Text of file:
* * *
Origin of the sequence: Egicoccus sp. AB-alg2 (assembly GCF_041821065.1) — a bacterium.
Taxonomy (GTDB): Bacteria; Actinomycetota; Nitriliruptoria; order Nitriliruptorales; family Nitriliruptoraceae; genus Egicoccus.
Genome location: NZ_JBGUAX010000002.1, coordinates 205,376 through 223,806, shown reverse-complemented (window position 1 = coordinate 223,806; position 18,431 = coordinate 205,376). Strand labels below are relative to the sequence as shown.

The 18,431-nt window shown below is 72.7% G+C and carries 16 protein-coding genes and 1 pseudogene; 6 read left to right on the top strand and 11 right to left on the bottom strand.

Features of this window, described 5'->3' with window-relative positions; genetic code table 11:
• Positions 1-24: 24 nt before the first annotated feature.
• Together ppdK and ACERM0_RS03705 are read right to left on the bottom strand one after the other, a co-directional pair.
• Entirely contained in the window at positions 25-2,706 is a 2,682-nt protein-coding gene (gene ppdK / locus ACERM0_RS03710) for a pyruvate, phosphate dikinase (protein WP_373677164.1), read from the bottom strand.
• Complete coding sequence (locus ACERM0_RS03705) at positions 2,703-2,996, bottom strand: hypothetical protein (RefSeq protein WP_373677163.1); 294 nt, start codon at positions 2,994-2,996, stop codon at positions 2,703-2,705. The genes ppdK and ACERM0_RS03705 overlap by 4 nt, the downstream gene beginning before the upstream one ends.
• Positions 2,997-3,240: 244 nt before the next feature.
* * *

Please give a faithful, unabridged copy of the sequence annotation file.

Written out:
Origin of the sequence: Egicoccus sp. AB-alg2 (assembly GCF_041821065.1) — a bacterium.
Taxonomy (GTDB): Bacteria; Actinomycetota; Nitriliruptoria; order Nitriliruptorales; family Nitriliruptoraceae; genus Egicoccus.
Genome location: NZ_JBGUAX010000002.1, coordinates 205,376 through 223,806, shown reverse-complemented (window position 1 = coordinate 223,806; position 18,431 = coordinate 205,376). Strand labels below are relative to the sequence as shown.

The 18,431-nt window shown below is 72.7% G+C and carries 16 protein-coding genes and 1 pseudogene; 6 read left to right on the top strand and 11 right to left on the bottom strand.

Features of this window, described 5'->3' with window-relative positions; genetic code table 11:
• Positions 1-24: 24 nt before the first annotated feature.
• Together ppdK and ACERM0_RS03705 are read right to left on the bottom strand one after the other, a co-directional pair.
• Entirely contained in the window at positions 25-2,706 is a 2,682-nt protein-coding gene (gene ppdK / locus ACERM0_RS03710) for a pyruvate, phosphate dikinase (protein WP_373677164.1), read from the bottom strand.
• Complete coding sequence (locus ACERM0_RS03705) at positions 2,703-2,996, bottom strand: hypothetical protein (RefSeq protein WP_373677163.1); 294 nt, start codon at positions 2,994-2,996, stop codon at positions 2,703-2,705. The genes ppdK and ACERM0_RS03705 overlap by 4 nt, the downstream gene beginning before the upstream one ends.
• Positions 2,997-3,240: 244 nt before the next feature.